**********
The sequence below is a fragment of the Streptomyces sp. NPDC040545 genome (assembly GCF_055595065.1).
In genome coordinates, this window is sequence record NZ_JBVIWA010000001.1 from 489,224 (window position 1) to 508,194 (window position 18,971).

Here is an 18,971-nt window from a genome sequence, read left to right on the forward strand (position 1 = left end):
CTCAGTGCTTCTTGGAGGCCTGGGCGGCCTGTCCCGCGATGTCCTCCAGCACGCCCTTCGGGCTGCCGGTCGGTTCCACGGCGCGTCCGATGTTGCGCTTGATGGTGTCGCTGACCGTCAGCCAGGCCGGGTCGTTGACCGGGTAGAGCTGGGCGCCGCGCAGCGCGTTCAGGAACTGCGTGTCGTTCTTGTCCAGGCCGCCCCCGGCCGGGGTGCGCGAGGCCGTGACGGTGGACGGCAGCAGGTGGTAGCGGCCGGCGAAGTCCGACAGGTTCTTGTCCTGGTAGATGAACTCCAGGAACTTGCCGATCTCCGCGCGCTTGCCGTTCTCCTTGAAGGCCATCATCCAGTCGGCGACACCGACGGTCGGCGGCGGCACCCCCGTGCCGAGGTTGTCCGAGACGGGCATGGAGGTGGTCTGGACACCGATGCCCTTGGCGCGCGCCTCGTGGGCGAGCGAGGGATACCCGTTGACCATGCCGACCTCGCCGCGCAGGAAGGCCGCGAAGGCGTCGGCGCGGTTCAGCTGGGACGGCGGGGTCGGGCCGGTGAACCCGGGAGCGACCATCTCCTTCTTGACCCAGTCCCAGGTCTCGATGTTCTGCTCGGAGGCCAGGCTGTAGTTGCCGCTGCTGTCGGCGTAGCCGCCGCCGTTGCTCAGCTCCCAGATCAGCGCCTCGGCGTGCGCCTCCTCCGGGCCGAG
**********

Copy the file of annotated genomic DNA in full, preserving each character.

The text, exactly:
The sequence below is a fragment of the Streptomyces sp. NPDC040545 genome (assembly GCF_055595065.1).
In genome coordinates, this window is sequence record NZ_JBVIWA010000001.1 from 489,224 (window position 1) to 508,194 (window position 18,971).

Here is an 18,971-nt window from a genome sequence, read left to right on the forward strand (position 1 = left end):
CTCAGTGCTTCTTGGAGGCCTGGGCGGCCTGTCCCGCGATGTCCTCCAGCACGCCCTTCGGGCTGCCGGTCGGTTCCACGGCGCGTCCGATGTTGCGCTTGATGGTGTCGCTGACCGTCAGCCAGGCCGGGTCGTTGACCGGGTAGAGCTGGGCGCCGCGCAGCGCGTTCAGGAACTGCGTGTCGTTCTTGTCCAGGCCGCCCCCGGCCGGGGTGCGCGAGGCCGTGACGGTGGACGGCAGCAGGTGGTAGCGGCCGGCGAAGTCCGACAGGTTCTTGTCCTGGTAGATGAACTCCAGGAACTTGCCGATCTCCGCGCGCTTGCCGTTCTCCTTGAAGGCCATCATCCAGTCGGCGACACCGACGGTCGGCGGCGGCACCCCCGTGCCGAGGTTGTCCGAGACGGGCATGGAGGTGGTCTGGACACCGATGCCCTTGGCGCGCGCCTCGTGGGCGAGCGAGGGATACCCGTTGACCATGCCGACCTCGCCGCGCAGGAAGGCCGCGAAGGCGTCGGCGCGGTTCAGCTGGGACGGCGGGGTCGGGCCGGTGAACCCGGGAGCGACCATCTCCTTCTTGACCCAGTCCCAGGTCTCGATGTTCTGCTCGGAGGCCAGGCTGTAGTTGCCGCTGCTGTCGGCGTAGCCGCCGCCGTTGCTCAGCTCCCAGATCAGCGCCTCGGCGTGCGCCTCCTCCGGGCCGAG